The great “defender” of Am Yisrael, Rav Levi Yis’hak of Berditchev zs”l, offered the following explanation of this punishment, plunging straight down, alive, into “she’ol.” Missvah is life, and sin is death, as the pasuk says, “See that I have given you today life and goodness, and death and evil; you shall choose life in order that you and your offspring shall live.” Korah sought the kehunah (priesthood), which means additional misvot and an added dimension of life. However, he pursued his goal against the Creator’s wishes, by sinning, which equals death. He was therefore appropriately punished by going down into “she’ol” alive…
There may, however, be another, penetrating explanation of their death. The Gemara says (Shabbat 112b), “If the earlier generations were like angels, then we are like human beings. If the earlier generations are like human beings, then we are like donkeys.” Meaning, one who knows that his teachers are like angels is himself a human being; but if he looks upon sadikim as ordinary human beings, then he is like a foolish donkey, lacking all understanding!
Moshe Rabbenu was indeed like an angel, having ascended to the heavens and returned. Regarding Aharon Hakohen, too, the pasuk says, “For the lips of the kohen will observe knowledge - for he is an angel of Hashem Seva’ot”! If Korah would have acknowledged the exalted status of these two leaders, then he would have been an ordinary human being, worthy of living on earth. But when he arrogantly challenged their authority, denying their elevated status and viewing them as ordinary people, then he, too, must be lowered one level, for Moshe and Aharon will always remain a level higher than his. If he lowered them to the ground, as it were, then he must descend beneath the ground.
The Torah is eternal, as are its lessons. In every generation there are sadikim who behold the Shechinah (Sanhedrin 97b), there are sadikim like Avraham Avinu, like Yaakov, and even like Moshe Rabbenu (Bereishit Rabbah 56:7). However, Hazal say (Sanhedrin 52b), “What does a Torah scholar resemble in the eyes of an ignoramus? To a golden jug. When he converses with him, he resembles a silver jug. When he approaches closer, he resembles an earthenware jug, that once is broken can never be fixed.” Let us exercise care with regard to the “coals” of the sadikim, lest we are burned without any hope of recovery!
Korah was embittered and felt slighted. He had the privilege of belonging to a generation that saw with their own eyes the miracles of Egypt, experienced the splitting of the Yam Suf, stood at the foot of Har Sinai, and received the Torah directly from the Al-mighty. Yet, even all this was not enough for him. He collected mann each morning, bread from the heavens, he drank water from the miraculous well that traveled with the nation, and he walked by the light of the pillar of fire and surrounded by clouds of glory. This was not enough.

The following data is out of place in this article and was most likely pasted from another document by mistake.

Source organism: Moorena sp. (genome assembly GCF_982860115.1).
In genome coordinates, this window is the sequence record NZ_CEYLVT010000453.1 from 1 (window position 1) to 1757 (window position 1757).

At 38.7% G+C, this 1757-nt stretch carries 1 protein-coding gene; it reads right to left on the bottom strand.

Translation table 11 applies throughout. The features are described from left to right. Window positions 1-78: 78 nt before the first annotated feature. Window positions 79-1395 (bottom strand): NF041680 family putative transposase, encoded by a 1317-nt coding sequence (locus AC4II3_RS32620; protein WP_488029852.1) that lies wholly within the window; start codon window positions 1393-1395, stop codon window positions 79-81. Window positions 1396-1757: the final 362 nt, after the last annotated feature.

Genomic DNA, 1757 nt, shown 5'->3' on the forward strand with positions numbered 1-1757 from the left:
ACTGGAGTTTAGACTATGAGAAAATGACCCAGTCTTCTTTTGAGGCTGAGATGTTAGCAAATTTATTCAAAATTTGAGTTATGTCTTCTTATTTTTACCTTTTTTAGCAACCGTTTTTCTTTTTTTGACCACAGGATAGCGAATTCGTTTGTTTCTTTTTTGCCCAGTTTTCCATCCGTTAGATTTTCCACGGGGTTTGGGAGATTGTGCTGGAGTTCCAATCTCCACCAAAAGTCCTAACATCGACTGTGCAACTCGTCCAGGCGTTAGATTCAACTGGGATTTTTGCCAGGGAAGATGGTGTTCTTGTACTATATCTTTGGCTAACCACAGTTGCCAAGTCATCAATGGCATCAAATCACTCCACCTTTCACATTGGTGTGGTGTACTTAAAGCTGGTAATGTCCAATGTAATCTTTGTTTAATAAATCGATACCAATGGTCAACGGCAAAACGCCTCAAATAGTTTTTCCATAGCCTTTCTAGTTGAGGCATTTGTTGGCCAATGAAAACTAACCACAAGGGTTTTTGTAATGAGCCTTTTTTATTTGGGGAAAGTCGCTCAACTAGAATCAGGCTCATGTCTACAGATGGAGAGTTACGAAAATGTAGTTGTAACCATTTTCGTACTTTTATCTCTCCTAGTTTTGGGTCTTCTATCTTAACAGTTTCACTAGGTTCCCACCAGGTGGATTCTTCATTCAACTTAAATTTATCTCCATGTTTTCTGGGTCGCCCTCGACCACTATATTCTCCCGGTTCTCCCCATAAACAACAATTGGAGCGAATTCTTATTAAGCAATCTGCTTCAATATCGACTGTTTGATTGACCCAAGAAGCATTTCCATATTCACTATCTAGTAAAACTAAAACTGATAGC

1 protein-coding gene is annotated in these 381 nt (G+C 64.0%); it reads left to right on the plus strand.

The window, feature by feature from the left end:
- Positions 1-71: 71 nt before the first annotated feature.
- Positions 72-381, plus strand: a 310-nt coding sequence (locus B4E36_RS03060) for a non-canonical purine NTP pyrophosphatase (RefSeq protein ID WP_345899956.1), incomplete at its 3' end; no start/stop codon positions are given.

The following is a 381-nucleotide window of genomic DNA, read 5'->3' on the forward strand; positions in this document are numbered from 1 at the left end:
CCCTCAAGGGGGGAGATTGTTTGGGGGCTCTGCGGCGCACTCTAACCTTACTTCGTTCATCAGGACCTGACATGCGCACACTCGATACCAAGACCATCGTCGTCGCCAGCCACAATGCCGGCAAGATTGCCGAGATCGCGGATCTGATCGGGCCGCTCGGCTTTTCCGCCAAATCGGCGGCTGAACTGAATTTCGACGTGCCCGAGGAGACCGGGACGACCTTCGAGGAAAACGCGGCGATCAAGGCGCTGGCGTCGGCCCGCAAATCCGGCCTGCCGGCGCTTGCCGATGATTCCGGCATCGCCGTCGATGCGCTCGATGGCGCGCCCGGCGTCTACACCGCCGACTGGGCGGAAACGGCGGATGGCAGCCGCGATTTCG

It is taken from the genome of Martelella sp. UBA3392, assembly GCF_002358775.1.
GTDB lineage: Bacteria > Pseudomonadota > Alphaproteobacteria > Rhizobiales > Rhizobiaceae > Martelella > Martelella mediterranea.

He had the privilege of belonging to the single tribe that did not participate in the sin of the golden calf and was thus selected for the avodah in the mishkan. He had the privilege of belonging to the family of Kehat, the elite of the tribe of Levi. He earned the privilege of being among those who carried the aron, along with the other select individuals from Kehat. But this was not enough. None of this was worth anything for him if he was not a kohen. And not just a kohen, but the kohen gadol. He sought to leap towards the heavens, but was instead swallowed by the ground. The camel went looking for horns, and he had his ears cut off… Moshe Rabbenu issues sharp rebuke: “Is it a small matter for you that the G-d of Yisrael separated you from the community of Yisrael to bring you close to Him -- that you see the kehunah, as well?!” Who utters these words? The man of G-d who ascended to the heavens and brought down the Torah, who served as king over Yisrael, built the mishkan and served during the inaugural week as a kohen gadol. What would we respond? “Easy for him to say!” Sure, he can speak of being a levi as a great privilege. It is like a wealthy billionaire consoling a mendicant by saying, “At least you have bread to eat.”
No, this is absolutely not the case! The Sefat Emet zs”l concludes from here that the greater a person becomes, the better he appreciates and cherishes each misvah, in the spirit of the dictum, “Run after a lenient misvah as if after a stringent one.” The fools, however, are satisfied only with the “stringent” misvot; they search only for rare misvot to perform.